When keeping one as a pet, they need the largest cage you can find. Otherwise, they become stressed and agitated due to the cramped conditions.

They also need access to a large room that allows them to fly freely, stretching their wings and exercising their lungs and air sacs to prevent physical and behavioral problems.

Hybrid Macaw

Hybrid macaws have been bred from two different macaw species. The practice is controversial because some owners believe it muddies the parent parrots’ pure bloodlines. 

However, the argument for macaw hybridization is that it makes them less prone to diseases and creates a unique plumage color you don’t see in wild macaws.

Hybrid Macaw

While hybrid macaws vary in size and weight, the largest cross-breeds measure 33 to 35.5 inches, with an approximate wingspan of 40 inches. Similarly, they can weigh between 900 to 910 grams.

Hybrid macaw species include the following:

  • Buffwing
  • Calico
  • Caloshua
  • Camelot
  • Capri
  • Catalina
  • Flame
  • Harlequin
  • Harligold
  • Jubilee
  • Maui Sunrise
  • Maui Sunset
  • Milicinth
  • Miligold
  • Rubalina
  • Ruby
  • Shamrock
  • Starlight
  • Tropicana
  • Verde

Blue-Throated Macaw

The blue-throated macaw measures 33 to 35 inches, with a wingspan of 36 inches. Males weigh approximately 900 to 1.1 kg, but females can be slightly smaller and lighter.

Unlike many other macaws, blue-throated parrots are relatively quiet, only vocalizing when startled or alarmed. While their quietness is suited to apartment living, they need the largest cage possible.

Blue-Throated Macaw

Due to predation, nesting competition, and indigenous hunting, only 50 to 250 blue-throated macaws remain. However, scientists are unsure where all blue-throated macaw habitats are located.

As explained by Bird Conservation International, blue-throated macaws are critically endangered. However, conservation efforts have had a positive impact on increasing their numbers.

Scarlet Macaw

On average, scarlet macaws are 32 inches long and weigh 900 g and 1 kg, while their wings reach 36 inches. They also have longer, more pointed tails than most other macaws.

Scarlet macaws are one of the most distinctive macaw species due to their bright red feathers. They also have light blue feathers on the rump and tail, yellow feathers on the upper wings, and dark blue feathers on the wings and tail end. The tail flight feathers have a gold tint.

Scarlet Macaw

Scarlet macaws are commonly mistaken for green-winged macaws because they have similar plumage colors. They’re also a similar size, although scarlet macaws are slightly smaller.

In the wild, scarlet macaws are found in flocks at Peruvian salt licks, where they ingest the clay from gigantic red walls. It’s thought that clay protects parrots from toxins and provides sodium and calcium when missing from a parrot’s diet.

Lear’s Macaw

The Lear’s macaw is a rare, distinctive all-blue parrot that lives in restricted regions of Brazil.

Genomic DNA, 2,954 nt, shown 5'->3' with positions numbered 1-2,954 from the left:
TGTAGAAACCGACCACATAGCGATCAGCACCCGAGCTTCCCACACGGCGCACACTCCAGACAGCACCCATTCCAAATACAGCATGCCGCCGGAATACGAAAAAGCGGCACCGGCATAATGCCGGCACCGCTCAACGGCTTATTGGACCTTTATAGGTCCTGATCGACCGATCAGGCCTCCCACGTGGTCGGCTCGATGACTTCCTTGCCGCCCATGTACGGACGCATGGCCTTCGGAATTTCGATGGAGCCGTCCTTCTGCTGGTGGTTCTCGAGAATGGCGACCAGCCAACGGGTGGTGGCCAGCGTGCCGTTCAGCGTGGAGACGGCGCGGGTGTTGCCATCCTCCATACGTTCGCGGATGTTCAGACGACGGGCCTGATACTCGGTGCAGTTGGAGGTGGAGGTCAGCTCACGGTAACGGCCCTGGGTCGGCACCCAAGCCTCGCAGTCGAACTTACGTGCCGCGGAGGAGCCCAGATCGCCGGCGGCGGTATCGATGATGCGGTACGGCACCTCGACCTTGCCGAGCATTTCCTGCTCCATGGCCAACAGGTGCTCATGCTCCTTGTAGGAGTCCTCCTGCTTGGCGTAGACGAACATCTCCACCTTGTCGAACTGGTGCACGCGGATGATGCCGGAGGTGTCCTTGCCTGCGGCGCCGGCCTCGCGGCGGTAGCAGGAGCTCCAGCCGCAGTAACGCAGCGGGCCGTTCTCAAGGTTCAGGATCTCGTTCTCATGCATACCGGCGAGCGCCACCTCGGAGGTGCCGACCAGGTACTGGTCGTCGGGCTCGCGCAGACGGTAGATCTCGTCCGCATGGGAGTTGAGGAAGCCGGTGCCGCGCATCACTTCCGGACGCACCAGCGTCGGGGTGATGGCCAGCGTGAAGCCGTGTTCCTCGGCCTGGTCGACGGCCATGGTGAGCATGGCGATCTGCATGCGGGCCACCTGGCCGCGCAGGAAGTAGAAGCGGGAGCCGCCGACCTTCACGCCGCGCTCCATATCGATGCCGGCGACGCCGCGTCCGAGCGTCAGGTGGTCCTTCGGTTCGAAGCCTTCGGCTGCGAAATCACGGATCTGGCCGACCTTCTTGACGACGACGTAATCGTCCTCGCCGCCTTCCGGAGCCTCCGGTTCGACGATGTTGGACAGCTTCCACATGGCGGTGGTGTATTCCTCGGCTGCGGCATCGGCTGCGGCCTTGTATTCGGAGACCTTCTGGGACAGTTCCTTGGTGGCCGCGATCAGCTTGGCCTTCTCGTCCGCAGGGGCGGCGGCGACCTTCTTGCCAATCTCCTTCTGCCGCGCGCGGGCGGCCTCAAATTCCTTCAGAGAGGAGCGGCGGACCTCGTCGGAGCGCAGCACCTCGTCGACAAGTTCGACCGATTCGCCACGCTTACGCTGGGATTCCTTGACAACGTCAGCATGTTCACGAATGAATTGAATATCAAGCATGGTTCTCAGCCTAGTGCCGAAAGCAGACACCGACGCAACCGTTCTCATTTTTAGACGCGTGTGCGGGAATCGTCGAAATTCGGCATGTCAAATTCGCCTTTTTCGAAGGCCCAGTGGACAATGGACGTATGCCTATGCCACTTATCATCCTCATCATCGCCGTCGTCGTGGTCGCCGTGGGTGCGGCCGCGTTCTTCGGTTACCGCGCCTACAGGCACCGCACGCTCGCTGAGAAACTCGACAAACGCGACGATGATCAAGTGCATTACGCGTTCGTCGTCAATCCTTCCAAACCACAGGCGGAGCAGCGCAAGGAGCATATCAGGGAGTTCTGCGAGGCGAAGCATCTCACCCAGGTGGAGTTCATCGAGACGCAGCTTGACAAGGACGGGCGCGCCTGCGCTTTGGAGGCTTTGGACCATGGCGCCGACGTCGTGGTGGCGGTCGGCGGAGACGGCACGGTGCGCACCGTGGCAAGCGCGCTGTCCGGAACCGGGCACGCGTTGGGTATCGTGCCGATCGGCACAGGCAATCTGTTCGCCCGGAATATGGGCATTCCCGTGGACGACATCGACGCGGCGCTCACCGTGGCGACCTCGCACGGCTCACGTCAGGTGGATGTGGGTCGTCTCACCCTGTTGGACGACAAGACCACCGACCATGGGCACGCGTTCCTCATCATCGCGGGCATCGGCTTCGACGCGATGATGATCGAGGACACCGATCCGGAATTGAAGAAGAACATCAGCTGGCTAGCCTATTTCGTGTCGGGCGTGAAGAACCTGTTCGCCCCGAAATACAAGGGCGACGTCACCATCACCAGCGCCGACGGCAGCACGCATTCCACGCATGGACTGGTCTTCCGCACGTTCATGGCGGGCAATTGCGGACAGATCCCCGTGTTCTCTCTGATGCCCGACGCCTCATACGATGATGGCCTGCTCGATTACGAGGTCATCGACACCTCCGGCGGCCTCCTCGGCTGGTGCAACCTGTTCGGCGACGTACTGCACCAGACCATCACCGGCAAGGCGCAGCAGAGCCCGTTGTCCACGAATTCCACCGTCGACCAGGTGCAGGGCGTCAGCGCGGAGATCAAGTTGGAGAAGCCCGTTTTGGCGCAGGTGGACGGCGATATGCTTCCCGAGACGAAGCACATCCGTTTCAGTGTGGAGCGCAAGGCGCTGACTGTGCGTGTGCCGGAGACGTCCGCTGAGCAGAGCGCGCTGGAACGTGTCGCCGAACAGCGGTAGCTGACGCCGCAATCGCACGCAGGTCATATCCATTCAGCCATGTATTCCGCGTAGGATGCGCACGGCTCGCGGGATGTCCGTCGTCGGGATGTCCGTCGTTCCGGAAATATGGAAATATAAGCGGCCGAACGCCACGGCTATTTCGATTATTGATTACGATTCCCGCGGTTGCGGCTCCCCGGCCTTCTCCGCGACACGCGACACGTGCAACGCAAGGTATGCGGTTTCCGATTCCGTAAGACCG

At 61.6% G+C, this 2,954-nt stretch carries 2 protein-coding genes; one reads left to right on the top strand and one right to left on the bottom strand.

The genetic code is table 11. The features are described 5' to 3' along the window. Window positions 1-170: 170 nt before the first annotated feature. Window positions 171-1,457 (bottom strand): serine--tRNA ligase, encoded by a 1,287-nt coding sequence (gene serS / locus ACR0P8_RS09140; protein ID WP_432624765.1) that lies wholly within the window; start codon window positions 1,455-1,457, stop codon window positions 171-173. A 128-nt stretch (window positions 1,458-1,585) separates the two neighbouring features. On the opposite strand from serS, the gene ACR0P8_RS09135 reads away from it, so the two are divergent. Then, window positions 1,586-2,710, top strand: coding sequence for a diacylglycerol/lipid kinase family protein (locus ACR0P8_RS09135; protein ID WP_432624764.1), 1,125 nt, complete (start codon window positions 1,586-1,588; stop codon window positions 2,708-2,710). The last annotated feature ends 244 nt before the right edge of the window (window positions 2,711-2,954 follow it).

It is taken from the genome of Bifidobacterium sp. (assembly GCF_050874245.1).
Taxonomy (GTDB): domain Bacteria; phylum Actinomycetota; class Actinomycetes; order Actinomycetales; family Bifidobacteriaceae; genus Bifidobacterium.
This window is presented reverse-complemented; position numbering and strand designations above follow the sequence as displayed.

It’s a large parrot measuring between 28 to 30 inches and boasts an enormous wingspan of 40 inches. It’s also relatively heavy, weighing in at 950 grams.

Lear’s macaws are often mistaken for hyacinth macaws due to their similar vivid blue coloration. However, as mentioned, hyacinth macaws are much bigger.

The yellow skin patches at the base of their beaks can identify Lear’s macaws.

Lear’s Macaw

Lear’s macaws eat up to 350 nuts daily in the wild, providing them ample energy. Most macaws need more fat and oil in their diet than other parrot species because they’re more active. This would make them obese in captivity, but Lear’s macaws are rarely seen as pets.

They crack hard nuts and seeds open with their large, strong beaks. Despite their large size and weight, they can fly at speeds up to 35 mph.

Military Macaw

The military macaw gets its name from its green plumage, which looks like a military parade uniform.

The military macaw grows to 27.5 inches in length but can sometimes reach 33.5 inches with a wingspan of 40 inches. While it’s not the largest macaw, it’s heavy, weighing between 900 to 1.1 kg.

Like many macaw species, males are usually larger than females.

Military Macaw

Unfortunately, according to Sage Journals, military macaws are a globally threatened species.

Spix Macaw

Spix macaws are a small blue macaw species reaching 22 inches on average, with a wingspan of 25 inches and a weight of 300 g, making them lightweight parrots.

So, Spix macaws are medium-sized parrots and the smallest blue macaws.

Spix Macaw

Spix macaws are instantly recognizable due to their small stature and bright blue plumage. Also, they have bare grey facial skin around the eyes and nostrils.

Males and females look the same, but males weigh 318 g, while females weigh 288 g.

The Spix macaw is extinct in the wild. However, the Brazilian Chico Mendes Institute for Biodiversity Conservation (ICMBio) has plans to breed military macaws and release them when ready.

Red-Fronted Macaw

In terms of size, the red-fronted macaw is medium-sized.

Red-fronted macaws are relatively short and stocky, reaching an average size of 21.5 to 23.5 inches. They also have a wingspan of 32 inches and a modest weight of 500 to 525 grams.